Doctors already face a huge backlog in cancelled or postponed non-urgent operations and procedures, on which they are now desperately trying to catch up. A resurgence in people who need saving from Covid would put this progress in jeopardy.
But the data obtained by the HSJ shows that hospitals are less full than usual despite having 70 per cent more patients than they did in the spring.
They have around twice as many non-Covid patients – more than 70,000 on wards as of yesterday – along with 9,000 coronavirus patients, and still have at least 10,000 beds available.
At the most recent measure – during the first quarter of 2020/21 – the NHS had a total of 118,451 beds available, of which 92,596 were general hospital beds. The others were on maternity, mental health and learning disabilities units.
This is not thought to include capacity in Nightingale hospitals or private wards that have been rented out. Thousands of beds were put on standby when ministers feared a catastrophic wave of patients with coronavirus, but many were never used.
Full data has not been published about daily bed occupancy and the NHS is coming under growing pressure to show the real state of pressure on its hospitals.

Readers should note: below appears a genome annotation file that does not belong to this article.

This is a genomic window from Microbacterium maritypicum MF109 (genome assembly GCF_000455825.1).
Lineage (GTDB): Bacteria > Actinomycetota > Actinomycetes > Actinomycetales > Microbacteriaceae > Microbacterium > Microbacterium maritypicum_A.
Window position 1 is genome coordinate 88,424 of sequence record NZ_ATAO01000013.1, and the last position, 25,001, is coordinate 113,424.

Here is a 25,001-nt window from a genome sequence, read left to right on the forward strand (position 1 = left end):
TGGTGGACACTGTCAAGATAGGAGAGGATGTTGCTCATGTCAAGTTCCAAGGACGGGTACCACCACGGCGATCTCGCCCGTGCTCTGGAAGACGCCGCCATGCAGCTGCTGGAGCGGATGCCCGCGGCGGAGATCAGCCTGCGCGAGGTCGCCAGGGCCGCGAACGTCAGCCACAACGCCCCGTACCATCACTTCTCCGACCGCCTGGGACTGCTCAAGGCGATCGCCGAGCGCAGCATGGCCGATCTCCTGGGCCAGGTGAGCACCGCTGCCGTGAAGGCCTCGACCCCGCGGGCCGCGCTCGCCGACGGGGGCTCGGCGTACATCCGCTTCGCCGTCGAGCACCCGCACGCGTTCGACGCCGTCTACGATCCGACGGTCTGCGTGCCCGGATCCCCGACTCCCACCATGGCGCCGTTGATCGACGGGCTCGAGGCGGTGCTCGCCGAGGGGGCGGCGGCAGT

Coronavirus data for all of England now shows that the number of people in hospital with the disease dropped on Sunday, November 1 for the first time in a month, falling from 9,213 to 9,077
Daily admissions also fell on Saturday – the most recent data – from 1,345 new patients on Friday to 1,109 on October 30
Explaining why Covid-only numbers may be misleading, Professor Heneghan added: ‘One of the things about hospital admissions is it doesn’t take into account discharges; it also doesn’t tell you who that person is – for instance everybody going into hospital is being tested.
‘If you look at the patients in hospital data, that’s a much more useful measure and if you look at that on the 31st October it was 9,213 and it actually dropped for the first time on 1st November to 9,077 by about 130 patients.
‘That’s the first drop in over a month on that data set. So I would look at patients in hospital, not the number being actually admitted which is very variable and quite noisy in what its context is.’
The data obtained by the HSJ shows that confirmed cases of coronavirus are taking up 10 per cent of all hospital beds, up from six per cent a fortnight ago.
During the peak of the crisis in spring this figure never exceeded 30 per cent.
A spokesperson for the NHS said: ‘NHS doctors and nurses in many areas of England are now treating more COVID-19 patients than at the peak of the first wave and the key to sustaining services is ensuring rising coronavirus admissions don’t displace other care, as is currently happening in some French, German and Dutch hospitals, as well as parts of the North West and Midlands.
‘Hospitals have used the opportunity over the summer since the first covid wave both to prepare for winter and to ramp up routine operations, screening and other services, and GPs are now providing more appointments than this time last year.’